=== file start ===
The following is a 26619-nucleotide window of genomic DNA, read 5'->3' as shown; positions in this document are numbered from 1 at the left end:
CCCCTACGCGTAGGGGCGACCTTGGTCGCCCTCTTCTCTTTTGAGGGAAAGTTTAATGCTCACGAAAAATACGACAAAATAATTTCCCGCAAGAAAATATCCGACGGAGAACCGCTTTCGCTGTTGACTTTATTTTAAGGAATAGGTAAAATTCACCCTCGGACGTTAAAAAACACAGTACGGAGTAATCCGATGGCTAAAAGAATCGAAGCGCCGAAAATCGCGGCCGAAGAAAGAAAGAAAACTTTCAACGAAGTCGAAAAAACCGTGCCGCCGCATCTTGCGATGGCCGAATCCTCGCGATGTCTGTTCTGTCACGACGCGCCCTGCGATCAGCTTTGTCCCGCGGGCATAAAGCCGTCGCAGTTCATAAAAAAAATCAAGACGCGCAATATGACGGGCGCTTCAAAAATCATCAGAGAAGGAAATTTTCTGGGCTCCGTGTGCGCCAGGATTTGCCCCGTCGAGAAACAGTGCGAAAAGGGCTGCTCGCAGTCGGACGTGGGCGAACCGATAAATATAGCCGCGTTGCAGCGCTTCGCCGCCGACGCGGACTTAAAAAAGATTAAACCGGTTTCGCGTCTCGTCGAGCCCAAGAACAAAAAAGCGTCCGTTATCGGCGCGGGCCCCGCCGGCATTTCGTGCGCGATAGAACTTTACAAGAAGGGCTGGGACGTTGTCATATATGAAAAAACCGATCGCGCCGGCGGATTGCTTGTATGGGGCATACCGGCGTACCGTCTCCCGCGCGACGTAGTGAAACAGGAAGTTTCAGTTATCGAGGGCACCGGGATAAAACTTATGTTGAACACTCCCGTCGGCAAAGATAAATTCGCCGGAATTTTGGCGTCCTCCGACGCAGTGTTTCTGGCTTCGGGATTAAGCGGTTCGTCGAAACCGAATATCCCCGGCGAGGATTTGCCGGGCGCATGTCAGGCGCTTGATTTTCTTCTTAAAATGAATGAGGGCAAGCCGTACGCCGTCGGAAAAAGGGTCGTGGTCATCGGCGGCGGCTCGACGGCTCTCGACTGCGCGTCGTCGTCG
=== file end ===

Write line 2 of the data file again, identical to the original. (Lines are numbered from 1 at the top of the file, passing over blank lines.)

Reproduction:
CCCCTACGCGTAGGGGCGACCTTGGTCGCCCTCTTCTCTTTTGAGGGAAAGTTTAATGCTCACGAAAAATACGACAAAATAATTTCCCGCAAGAAAATATCCGACGGAGAACCGCTTTCGCTGTTGACTTTATTTTAAGGAATAGGTAAAATTCACCCTCGGACGTTAAAAAACACAGTACGGAGTAATCCGATGGCTAAAAGAATCGAAGCGCCGAAAATCGCGGCCGAAGAAAGAAAGAAAACTTTCAACGAAGTCGAAAAAACCGTGCCGCCGCATCTTGCGATGGCCGAATCCTCGCGATGTCTGTTCTGTCACGACGCGCCCTGCGATCAGCTTTGTCCCGCGGGCATAAAGCCGTCGCAGTTCATAAAAAAAATCAAGACGCGCAATATGACGGGCGCTTCAAAAATCATCAGAGAAGGAAATTTTCTGGGCTCCGTGTGCGCCAGGATTTGCCCCGTCGAGAAACAGTGCGAAAAGGGCTGCTCGCAGTCGGACGTGGGCGAACCGATAAATATAGCCGCGTTGCAGCGCTTCGCCGCCGACGCGGACTTAAAAAAGATTAAACCGGTTTCGCGTCTCGTCGAGCCCAAGAACAAAAAAGCGTCCGTTATCGGCGCGGGCCCCGCCGGCATTTCGTGCGCGATAGAACTTTACAAGAAGGGCTGGGACGTTGTCATATATGAAAAAACCGATCGCGCCGGCGGATTGCTTGTATGGGGCATACCGGCGTACCGTCTCCCGCGCGACGTAGTGAAACAGGAAGTTTCAGTTATCGAGGGCACCGGGATAAAACTTATGTTGAACACTCCCGTCGGCAAAGATAAATTCGCCGGAATTTTGGCGTCCTCCGACGCAGTGTTTCTGGCTTCGGGATTAAGCGGTTCGTCGAAACCGAATATCCCCGGCGAGGATTTGCCGGGCGCATGTCAGGCGCTTGATTTTCTTCTTAAAATGAATGAGGGCAAGCCGTACGCCGTCGGAAAAAGGGTCGTGGTCATCGGCGGCGGCTCGACGGCTCTCGACTGCGCGTCGTCGTCG